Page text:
Deep thought - May 29
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The Real Green Heretics
Alex Steffen, WorldChanging
... The magnitude of the crises we face, the speed with which they are unfolding (as we're just beginning to understand) and their interconnectedness and interpenetration into every aspect of human society mean that the solutions we need to embrace are not going to be the same sort of solutions we're used to thinking of now.
The discussions we see today -- whether we're talking energy sources, farming practices or fashion choices -- are not even the right kind of debate. Unable to mentally grapple with the idea that we need to be aiming for total sustainability right now, we talk to death the same series of inadequate baby steps. Faced with the need to reinvent the material basis of our civilization, we argue paper or plastic.
If you want truly dangerous bright green ideas, go way out beyond what the conventional wisdom thinks is possible. The conventional wisdom's sense of the possible is irrelevant to reality; it's being melted by climate change and planetary crisis faster than an Alpine glacier. Think, instead, of the implications of ideas like zero energy, zero emissions, zero waste, closed loops, true-cost accounting for the value of ecological services, product-service systems, visible flows, totally transparent backstories, open innovation, green infrastructure, etc. These concepts are really weird, full of new insights and critical uncertainties -- and they, or ideas like them, are very quickly going to become the operating principles of our entire society. If we want to avoid a catastrophic collision with ecological reality, we need to change our thinking.
Our ideas of what's normal, or even what's possible, will not outlast the next decade.
(28 May 2008)
The Geopolitics of $130 Oil
George Friedman, Stratfor
... It is not altogether clear to us why oil and grains have behaved as they have. The question for us is what impact this generalized rise in commodity prices - particularly energy and food - will have on the international system.
... it seems to us that we have entered a new geopolitical era.
... Obviously, the winners in this game are those who export oil, and the losers are those who import it. The victory is not only economic but political as well. The ability to control where exports go and where they don’t go transforms into political power. The ability to export in a seller’s market not only increases wealth but also increases the ability to coerce, if that is desired.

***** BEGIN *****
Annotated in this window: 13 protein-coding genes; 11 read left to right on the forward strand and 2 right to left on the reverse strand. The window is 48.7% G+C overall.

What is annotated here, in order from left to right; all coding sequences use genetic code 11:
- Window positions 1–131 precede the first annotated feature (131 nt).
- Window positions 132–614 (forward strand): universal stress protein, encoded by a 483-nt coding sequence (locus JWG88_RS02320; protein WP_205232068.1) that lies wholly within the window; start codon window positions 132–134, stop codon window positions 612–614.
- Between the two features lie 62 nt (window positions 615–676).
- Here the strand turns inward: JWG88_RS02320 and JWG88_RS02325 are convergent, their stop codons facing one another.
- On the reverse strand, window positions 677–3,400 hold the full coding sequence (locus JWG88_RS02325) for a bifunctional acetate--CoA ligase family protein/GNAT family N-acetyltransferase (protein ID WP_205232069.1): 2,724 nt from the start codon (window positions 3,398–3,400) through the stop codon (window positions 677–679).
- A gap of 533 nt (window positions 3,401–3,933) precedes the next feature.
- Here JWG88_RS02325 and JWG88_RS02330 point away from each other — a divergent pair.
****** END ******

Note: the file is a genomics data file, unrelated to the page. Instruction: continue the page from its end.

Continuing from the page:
The game is somewhat more complex than this. The real winners are countries that can export and generate cash in excess of what they need domestically.
(27 May 2008)
At Gristmill, David Roberts summarizes the article:
The U.S. is hit, but not too hard, given its transition from manufacturing to services. China gets the worst of it by far -- it lives by manufacturing but it's forced to hold prices down to avoid unrest, so it's "squeezing profits out of exports." Russia's stock is way, way up, as it's sitting on big reserves of both oil and gas and foreign currency. Saudi Arabia is sitting pretty, and may actually become a force for peace (or at least stabilization) in the region to preserve its catseat. Iraq may calm down to focus attention on getting oil going, and Iran is kicking itself for letting its oil assets degrade -- it too may need to seek peace with the West. Relative to this unfolding dynamic, international terrorism is not particularly significant.
The world must end its addiction to oil
Johann Hari, Independent
This week, a battalion of angry addicts brought London to a standstill. They snarled up the traffic, then marched on 10 Downing Street to demand their fix at prices they can afford. Across the world, in countries as different as the US and Iran, fellow junkies are rising up in rage. Their addiction is to a gloopy black drug called petrol - and we are all about to go cold turkey.
In the past seven years, the price of oil has soared from $30 (£15) a barrel to $140. By the end of next year it could be at $200. No matter how much we plead or howl at our governments, it will never go back: the final act of the Age of Oil has begun.
(29 May 2008)
Interview With Author of The Carbon Age
Scott Nance, Energy Policy TV
Washington, DC - Eric Roston, Senior Associate, Nicholas Institute for Environmental Policy Solutions at Duke University; Scott Nance, Content Acquisition Manager, Energy Policy TV
Roston is interviewed about his book, titled, The Carbon Age, which uses peer-reviewed scientific papers, interviews with scientists and other primary sources to tell the broad story of carbon through the origins of the universe to modern times.
Related content found at:
Nicholas Institute for Environmental Policy Solutions
(28 May 2008)
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